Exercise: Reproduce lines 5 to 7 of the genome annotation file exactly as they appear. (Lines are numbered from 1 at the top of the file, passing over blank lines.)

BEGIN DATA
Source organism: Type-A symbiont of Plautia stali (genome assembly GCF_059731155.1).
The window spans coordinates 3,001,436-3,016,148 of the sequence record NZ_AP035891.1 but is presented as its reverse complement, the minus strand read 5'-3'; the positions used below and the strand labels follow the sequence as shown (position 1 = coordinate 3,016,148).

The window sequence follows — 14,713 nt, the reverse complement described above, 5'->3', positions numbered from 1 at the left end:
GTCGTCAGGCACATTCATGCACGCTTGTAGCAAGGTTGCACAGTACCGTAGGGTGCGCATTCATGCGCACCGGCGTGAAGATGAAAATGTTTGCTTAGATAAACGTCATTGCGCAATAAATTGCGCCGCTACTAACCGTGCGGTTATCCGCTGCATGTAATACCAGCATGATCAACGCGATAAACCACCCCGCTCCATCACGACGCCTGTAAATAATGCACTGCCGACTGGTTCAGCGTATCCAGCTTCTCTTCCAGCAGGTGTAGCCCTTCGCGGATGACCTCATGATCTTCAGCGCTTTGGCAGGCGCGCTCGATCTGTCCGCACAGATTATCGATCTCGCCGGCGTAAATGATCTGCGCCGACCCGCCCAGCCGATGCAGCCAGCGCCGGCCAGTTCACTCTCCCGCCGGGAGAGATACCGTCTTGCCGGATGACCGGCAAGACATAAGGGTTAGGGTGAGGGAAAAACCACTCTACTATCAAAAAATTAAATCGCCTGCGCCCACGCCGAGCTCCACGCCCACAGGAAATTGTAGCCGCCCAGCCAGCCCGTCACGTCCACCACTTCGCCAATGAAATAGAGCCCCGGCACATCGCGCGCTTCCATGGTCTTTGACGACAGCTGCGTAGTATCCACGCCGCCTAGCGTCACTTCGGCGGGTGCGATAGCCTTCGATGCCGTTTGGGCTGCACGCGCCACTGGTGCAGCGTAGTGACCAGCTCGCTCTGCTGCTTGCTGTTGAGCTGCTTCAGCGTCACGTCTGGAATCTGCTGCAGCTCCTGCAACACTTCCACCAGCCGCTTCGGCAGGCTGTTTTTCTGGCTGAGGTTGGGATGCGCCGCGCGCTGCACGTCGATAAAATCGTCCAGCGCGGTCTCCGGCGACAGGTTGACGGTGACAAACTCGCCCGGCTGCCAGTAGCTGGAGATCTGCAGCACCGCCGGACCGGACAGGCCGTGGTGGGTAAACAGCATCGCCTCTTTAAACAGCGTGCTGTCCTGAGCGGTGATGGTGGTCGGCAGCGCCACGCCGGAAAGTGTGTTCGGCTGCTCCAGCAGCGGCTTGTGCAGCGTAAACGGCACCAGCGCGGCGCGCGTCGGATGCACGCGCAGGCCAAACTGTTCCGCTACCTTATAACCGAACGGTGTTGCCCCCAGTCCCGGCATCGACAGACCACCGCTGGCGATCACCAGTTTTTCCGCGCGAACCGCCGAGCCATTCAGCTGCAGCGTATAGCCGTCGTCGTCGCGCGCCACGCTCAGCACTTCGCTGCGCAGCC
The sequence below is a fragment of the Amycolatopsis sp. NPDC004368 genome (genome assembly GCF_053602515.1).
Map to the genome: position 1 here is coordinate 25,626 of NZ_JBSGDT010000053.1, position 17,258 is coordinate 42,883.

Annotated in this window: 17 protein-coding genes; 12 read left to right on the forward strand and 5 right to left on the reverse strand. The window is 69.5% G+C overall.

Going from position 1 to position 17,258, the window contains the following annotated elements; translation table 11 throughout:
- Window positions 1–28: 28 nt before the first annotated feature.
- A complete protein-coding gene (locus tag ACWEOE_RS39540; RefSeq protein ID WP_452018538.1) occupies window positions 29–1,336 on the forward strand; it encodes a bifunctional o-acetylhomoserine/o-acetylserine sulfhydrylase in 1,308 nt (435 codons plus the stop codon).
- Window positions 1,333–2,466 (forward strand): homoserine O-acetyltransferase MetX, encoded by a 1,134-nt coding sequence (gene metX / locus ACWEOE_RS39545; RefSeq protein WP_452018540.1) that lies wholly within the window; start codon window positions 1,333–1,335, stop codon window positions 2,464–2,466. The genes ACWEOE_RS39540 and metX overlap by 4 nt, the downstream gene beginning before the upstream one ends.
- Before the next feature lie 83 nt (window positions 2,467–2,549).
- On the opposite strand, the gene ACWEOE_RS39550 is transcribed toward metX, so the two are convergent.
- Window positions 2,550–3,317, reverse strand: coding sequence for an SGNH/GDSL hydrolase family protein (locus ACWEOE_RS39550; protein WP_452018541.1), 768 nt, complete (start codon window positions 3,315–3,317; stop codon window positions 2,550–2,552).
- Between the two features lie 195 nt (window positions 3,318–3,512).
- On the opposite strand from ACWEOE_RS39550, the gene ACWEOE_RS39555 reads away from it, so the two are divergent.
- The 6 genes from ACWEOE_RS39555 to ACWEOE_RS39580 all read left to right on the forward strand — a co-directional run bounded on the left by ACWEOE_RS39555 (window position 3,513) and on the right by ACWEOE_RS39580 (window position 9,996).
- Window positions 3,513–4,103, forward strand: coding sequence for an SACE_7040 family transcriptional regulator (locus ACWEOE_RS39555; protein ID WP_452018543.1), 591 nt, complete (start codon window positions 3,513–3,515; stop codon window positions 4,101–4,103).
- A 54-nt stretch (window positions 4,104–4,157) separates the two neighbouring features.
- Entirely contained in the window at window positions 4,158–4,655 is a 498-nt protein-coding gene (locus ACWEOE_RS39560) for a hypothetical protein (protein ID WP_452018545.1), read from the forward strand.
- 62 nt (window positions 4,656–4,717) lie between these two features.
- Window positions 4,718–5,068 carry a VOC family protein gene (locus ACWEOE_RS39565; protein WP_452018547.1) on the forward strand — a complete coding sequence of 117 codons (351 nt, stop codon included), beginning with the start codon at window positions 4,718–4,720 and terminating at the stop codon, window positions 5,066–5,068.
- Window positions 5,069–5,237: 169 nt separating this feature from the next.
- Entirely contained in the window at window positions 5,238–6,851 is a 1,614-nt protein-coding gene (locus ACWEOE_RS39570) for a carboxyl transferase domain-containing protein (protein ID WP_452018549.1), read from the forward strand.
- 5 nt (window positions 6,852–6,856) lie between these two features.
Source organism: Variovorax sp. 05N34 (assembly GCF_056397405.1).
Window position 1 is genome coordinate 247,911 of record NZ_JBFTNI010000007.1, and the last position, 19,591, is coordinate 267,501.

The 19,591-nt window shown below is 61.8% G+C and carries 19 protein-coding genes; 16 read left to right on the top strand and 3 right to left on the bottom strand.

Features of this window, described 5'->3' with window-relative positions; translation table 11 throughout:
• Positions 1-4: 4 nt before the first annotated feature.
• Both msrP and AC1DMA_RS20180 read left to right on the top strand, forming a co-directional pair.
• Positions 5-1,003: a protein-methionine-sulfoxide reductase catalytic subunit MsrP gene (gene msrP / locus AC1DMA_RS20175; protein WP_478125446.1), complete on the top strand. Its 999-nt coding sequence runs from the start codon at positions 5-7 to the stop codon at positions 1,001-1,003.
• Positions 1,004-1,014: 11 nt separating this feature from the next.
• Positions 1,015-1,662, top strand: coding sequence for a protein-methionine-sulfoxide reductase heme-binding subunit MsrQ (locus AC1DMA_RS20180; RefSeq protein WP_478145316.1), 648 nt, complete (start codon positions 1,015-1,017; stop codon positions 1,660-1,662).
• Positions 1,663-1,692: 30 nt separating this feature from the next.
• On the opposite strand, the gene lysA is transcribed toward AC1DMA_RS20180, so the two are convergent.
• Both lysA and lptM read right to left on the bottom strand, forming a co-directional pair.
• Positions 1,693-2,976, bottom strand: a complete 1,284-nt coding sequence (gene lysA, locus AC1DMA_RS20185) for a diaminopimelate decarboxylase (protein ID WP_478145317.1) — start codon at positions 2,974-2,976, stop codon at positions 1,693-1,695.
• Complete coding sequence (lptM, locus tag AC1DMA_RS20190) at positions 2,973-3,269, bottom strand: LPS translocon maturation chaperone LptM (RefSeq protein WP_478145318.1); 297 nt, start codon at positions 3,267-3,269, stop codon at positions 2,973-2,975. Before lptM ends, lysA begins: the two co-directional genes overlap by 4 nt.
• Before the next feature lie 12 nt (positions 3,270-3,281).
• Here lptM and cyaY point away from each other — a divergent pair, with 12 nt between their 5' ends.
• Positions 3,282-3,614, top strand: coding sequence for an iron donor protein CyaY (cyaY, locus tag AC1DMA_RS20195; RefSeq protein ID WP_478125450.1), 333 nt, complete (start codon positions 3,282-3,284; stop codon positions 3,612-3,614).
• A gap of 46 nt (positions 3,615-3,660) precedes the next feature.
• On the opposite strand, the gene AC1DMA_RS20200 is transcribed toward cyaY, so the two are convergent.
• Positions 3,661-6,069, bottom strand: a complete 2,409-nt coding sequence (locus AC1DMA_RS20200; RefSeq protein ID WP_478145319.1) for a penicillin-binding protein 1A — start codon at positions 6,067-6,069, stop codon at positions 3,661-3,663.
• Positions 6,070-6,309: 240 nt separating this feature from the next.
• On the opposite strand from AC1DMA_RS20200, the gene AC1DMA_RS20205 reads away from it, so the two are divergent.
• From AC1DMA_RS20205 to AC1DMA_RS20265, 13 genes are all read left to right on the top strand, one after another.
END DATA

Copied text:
The sequence below is a fragment of the Amycolatopsis sp. NPDC004368 genome (genome assembly GCF_053602515.1).
Map to the genome: position 1 here is coordinate 25,626 of NZ_JBSGDT010000053.1, position 17,258 is coordinate 42,883.

Annotated in this window: 17 protein-coding genes; 12 read left to right on the forward strand and 5 right to left on the reverse strand. The window is 69.5% G+C overall.